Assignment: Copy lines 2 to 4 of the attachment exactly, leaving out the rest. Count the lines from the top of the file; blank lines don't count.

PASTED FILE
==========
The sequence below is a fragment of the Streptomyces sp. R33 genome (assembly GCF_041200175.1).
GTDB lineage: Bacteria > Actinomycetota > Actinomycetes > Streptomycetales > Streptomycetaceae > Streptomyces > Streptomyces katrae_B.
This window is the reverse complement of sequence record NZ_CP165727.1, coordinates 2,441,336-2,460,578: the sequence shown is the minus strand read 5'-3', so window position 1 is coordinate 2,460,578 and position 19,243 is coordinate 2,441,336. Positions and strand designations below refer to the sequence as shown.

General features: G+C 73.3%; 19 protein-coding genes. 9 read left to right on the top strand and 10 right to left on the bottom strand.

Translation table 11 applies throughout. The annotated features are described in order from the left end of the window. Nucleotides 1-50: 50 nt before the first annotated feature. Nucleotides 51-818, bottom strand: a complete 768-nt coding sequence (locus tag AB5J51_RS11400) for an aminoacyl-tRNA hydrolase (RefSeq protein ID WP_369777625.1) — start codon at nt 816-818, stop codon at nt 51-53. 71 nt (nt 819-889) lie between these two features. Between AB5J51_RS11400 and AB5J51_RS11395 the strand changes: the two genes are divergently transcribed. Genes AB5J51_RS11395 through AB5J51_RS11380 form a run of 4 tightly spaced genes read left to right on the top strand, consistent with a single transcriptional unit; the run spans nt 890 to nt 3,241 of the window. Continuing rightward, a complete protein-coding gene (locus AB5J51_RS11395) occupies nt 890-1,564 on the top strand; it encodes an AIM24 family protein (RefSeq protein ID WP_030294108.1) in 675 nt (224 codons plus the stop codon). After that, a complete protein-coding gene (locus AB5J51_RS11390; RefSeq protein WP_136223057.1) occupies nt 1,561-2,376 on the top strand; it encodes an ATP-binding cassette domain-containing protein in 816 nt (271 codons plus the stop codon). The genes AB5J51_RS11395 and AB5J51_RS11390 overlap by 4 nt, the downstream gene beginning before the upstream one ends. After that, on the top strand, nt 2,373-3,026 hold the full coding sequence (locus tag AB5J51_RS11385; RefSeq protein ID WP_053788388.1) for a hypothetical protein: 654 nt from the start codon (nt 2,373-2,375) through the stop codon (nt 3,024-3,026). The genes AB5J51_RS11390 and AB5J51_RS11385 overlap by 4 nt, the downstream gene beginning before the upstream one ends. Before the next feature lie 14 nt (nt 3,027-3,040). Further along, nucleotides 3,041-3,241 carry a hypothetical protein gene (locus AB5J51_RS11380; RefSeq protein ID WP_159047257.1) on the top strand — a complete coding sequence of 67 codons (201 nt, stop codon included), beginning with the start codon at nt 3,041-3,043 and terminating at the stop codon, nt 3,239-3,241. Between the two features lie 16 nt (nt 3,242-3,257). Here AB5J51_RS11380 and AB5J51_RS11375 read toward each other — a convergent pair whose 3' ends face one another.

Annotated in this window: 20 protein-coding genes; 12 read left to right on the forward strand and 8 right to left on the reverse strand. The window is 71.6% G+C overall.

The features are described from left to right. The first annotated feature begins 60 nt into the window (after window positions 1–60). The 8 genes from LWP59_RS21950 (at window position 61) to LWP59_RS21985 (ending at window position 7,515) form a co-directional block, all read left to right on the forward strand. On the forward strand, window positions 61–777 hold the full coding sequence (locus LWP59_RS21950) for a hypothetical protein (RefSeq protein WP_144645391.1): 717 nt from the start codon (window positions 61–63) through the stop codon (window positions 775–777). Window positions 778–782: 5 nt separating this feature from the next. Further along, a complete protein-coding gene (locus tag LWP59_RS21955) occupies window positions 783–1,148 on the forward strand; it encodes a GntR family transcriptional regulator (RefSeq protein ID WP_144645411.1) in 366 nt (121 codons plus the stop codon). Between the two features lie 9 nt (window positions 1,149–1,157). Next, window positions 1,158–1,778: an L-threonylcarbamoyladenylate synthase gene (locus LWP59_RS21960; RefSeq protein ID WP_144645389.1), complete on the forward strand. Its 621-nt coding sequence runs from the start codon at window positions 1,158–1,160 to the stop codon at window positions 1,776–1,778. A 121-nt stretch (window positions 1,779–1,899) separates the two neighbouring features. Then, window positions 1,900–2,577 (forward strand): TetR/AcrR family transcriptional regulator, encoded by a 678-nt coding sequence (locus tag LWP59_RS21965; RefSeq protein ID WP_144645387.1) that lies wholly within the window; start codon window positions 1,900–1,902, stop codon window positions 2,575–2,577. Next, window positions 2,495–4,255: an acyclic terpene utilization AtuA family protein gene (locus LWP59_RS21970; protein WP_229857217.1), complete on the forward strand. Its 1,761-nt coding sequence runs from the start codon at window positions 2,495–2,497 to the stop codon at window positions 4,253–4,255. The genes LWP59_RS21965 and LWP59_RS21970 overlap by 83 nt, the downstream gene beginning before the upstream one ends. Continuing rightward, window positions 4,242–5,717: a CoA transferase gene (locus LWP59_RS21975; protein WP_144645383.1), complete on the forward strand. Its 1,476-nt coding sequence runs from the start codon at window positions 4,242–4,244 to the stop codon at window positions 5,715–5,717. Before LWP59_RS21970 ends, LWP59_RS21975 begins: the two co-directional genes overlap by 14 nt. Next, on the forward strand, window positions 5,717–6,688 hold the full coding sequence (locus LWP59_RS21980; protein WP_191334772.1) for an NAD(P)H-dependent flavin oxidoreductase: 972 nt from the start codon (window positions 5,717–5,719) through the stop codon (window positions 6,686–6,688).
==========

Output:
GTDB lineage: Bacteria > Actinomycetota > Actinomycetes > Streptomycetales > Streptomycetaceae > Streptomyces > Streptomyces katrae_B.
This window is the reverse complement of sequence record NZ_CP165727.1, coordinates 2,441,336-2,460,578: the sequence shown is the minus strand read 5'-3', so window position 1 is coordinate 2,460,578 and position 19,243 is coordinate 2,441,336. Positions and strand designations below refer to the sequence as shown.

General features: G+C 73.3%; 19 protein-coding genes. 9 read left to right on the top strand and 10 right to left on the bottom strand.